Introducing Model Search: An Open Source Platform for Finding Optimal ML Models

February 19, 2021

Posted by Hanna Mazzawi, Research Engineer and Xavi Gonzalvo, Research Scientist, Google Research

The success of a neural network (NN) often depends on how well it can generalize to various tasks. However, designing NNs that can generalize well is challenging because the research community's understanding of how a neural network generalizes is currently somewhat limited: What does the appropriate neural network look like for a given problem? How deep should it be? Which types of layers should be used? Would LSTMs be enough or would Transformer layers be better? Or maybe a combination of the two? Would ensembling or distillation boost performance? These tricky questions are made even more challenging when considering machine learning (ML) domains where there may exist better intuition and deeper understanding than others.

In recent years, AutoML algorithms have emerged [e.g., 1, 2, 3] to help researchers find the right neural network automatically without the need for manual experimentation. Techniques like neural architecture search (NAS), use algorithms, like reinforcement learning (RL), evolutionary algorithms, and combinatorial search, to build a neural network out of a given search space. With the proper setup, these techniques have demonstrated they are capable of delivering results that are better than the manually designed counterparts. But more often than not, these algorithms are compute heavy, and need thousands of models to train before converging. Moreover, they explore search spaces that are domain specific and incorporate substantial prior human knowledge that does not transfer well across domains. As an example, in image classification, the traditional NAS searches for two good building blocks (convolutional and downsampling blocks), that it arranges following traditional conventions to create the full network.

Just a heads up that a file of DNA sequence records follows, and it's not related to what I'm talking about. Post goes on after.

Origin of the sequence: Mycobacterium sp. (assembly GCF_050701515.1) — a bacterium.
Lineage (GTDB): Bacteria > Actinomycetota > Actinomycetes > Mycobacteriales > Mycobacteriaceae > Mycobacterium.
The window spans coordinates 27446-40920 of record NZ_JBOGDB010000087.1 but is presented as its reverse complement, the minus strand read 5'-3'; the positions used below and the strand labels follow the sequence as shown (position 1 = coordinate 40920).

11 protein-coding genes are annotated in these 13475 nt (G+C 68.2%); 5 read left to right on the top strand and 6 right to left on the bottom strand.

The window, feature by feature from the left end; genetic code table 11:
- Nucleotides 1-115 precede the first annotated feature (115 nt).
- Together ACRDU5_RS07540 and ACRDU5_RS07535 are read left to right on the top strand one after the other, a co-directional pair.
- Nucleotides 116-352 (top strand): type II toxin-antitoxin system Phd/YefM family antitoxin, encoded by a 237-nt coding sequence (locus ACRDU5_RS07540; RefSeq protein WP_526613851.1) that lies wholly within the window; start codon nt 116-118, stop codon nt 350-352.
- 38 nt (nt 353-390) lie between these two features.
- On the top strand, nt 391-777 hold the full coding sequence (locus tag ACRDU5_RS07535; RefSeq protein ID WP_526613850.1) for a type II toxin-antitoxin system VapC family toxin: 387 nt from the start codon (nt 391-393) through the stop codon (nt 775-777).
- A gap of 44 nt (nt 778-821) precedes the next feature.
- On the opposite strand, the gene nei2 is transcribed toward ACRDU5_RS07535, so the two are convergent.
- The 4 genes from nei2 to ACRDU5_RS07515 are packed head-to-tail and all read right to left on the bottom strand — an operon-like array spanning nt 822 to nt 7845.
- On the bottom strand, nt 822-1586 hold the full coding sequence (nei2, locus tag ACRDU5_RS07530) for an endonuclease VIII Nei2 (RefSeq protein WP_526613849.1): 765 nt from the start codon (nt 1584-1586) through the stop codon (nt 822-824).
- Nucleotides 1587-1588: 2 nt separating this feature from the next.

To overcome these shortcomings and to extend access to AutoML solutions to the broader research community, we are excited to announce the open source release of Model Search, a platform that helps researchers develop the best ML models, efficiently and automatically. Instead of focusing on a specific domain, Model Search is domain agnostic, flexible and is capable of finding the appropriate architecture that best fits a given dataset and problem, while minimizing coding time, effort and compute resources. It is built on Tensorflow, and can run either on a single machine or in a distributed setting.


The Model Search system consists of multiple trainers, a search algorithm, a transfer learning algorithm and a database to store the various evaluated models. The system runs both training and evaluation experiments for various ML models (different architectures and training techniques) in an adaptive, yet asynchronous, fashion. While each trainer conducts experiments independently, all trainers share the knowledge gained from their experiments. At the beginning of every cycle, the search algorithm looks up all the completed trials and uses beam search to decide what to try next. It then invokes mutation over one of the best architectures found thus far and assigns the resulting model back to a trainer.

Model Search schematic illustrating the distributed search and ensembling. Each trainer runs independently to train and evaluate a given model. The results are shared with the search algorithm, which it stores. The search algorithm then invokes mutation over one of the best architectures and then sends the new model back to a trainer for the next iteration. S is the set of training and validation examples and A are all the candidates used during training and search.

The system builds a neural network model from a set of predefined blocks, each of which represents a known micro-architecture, like LSTM, ResNet or Transformer layers. By using blocks of pre-existing architectural components, Model Search is able to leverage existing best knowledge from NAS research across domains. This approach is also more efficient, because it explores structures, not their more fundamental and detailed components, therefore reducing the scale of the search space.